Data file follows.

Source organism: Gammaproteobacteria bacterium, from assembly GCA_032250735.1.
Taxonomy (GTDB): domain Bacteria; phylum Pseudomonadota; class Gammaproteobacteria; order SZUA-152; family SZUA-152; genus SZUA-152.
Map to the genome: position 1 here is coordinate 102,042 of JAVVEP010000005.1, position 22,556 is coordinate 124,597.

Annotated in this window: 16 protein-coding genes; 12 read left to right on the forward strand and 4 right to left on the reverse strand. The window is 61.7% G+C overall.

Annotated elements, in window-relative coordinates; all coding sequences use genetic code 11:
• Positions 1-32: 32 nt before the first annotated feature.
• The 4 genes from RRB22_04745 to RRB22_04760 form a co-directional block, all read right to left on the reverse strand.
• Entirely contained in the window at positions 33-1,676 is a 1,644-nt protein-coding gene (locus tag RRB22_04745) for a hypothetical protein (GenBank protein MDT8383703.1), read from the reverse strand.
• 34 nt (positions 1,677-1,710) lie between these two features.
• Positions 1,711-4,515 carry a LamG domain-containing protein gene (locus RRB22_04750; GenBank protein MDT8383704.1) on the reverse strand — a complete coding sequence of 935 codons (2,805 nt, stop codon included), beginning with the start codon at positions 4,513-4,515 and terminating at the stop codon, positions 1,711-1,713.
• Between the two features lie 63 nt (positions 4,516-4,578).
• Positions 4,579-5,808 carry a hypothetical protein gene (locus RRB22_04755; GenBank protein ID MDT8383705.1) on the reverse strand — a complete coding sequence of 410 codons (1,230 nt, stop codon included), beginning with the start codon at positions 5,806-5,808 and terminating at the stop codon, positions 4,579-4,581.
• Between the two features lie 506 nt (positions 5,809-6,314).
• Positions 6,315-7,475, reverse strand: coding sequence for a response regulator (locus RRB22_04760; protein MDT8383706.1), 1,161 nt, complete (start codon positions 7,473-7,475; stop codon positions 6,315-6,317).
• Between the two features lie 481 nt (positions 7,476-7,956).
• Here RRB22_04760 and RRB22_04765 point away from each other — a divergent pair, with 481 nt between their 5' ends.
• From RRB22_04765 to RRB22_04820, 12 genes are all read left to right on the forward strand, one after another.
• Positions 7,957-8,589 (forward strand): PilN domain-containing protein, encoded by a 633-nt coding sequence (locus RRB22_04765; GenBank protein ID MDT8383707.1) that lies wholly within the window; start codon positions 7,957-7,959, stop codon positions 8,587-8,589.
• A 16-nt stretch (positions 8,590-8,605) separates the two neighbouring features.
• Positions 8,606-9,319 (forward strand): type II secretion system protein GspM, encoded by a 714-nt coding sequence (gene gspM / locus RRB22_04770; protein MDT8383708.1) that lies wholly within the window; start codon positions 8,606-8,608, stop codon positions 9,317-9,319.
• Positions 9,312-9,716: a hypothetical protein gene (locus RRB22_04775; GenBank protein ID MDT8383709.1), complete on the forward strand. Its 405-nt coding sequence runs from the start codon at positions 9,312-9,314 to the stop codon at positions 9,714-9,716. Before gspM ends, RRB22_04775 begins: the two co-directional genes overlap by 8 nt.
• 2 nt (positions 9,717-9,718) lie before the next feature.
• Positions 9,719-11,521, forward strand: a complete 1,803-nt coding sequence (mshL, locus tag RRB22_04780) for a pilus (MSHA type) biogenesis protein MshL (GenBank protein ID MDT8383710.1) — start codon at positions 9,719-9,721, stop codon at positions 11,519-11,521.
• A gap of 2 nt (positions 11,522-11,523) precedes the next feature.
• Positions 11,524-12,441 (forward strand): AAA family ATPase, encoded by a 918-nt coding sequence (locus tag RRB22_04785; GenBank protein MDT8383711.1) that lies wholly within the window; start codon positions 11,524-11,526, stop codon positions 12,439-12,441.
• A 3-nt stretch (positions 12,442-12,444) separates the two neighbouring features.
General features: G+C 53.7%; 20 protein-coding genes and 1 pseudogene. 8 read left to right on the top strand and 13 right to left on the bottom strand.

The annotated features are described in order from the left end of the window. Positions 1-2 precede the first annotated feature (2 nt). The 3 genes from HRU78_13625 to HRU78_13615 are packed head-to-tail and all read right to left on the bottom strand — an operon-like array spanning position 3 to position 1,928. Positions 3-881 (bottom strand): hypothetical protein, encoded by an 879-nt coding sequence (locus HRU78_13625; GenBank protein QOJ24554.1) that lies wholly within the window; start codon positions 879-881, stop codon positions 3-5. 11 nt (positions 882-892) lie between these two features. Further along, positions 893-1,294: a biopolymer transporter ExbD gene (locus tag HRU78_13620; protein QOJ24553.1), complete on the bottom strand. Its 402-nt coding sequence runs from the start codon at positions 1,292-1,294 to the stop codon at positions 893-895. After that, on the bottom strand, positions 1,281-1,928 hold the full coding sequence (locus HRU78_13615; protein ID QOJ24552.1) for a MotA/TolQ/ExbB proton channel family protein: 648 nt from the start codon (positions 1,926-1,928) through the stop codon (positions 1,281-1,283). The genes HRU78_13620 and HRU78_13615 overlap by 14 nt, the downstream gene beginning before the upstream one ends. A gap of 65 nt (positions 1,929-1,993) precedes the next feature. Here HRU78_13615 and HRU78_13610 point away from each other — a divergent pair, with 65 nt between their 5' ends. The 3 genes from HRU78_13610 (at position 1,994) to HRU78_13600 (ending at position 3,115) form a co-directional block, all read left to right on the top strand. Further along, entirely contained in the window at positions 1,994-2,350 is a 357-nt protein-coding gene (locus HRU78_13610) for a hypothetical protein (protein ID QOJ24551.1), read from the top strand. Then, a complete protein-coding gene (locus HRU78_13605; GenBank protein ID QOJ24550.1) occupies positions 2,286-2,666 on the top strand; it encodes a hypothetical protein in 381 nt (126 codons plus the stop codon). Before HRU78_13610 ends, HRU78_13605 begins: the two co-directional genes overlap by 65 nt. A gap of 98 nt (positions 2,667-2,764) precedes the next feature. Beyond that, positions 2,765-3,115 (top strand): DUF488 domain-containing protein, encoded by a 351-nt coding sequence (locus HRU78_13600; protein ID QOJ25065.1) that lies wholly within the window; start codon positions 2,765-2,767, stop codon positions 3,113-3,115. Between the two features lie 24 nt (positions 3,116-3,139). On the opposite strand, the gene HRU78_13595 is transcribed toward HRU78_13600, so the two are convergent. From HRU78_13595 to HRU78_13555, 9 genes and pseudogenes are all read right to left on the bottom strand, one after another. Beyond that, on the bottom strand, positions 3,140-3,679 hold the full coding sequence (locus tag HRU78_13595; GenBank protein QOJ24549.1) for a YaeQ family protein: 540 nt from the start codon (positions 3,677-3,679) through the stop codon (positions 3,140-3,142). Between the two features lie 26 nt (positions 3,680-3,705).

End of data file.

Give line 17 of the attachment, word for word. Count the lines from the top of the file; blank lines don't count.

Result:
• From RRB22_04765 to RRB22_04820, 12 genes are all read left to right on the forward strand, one after another.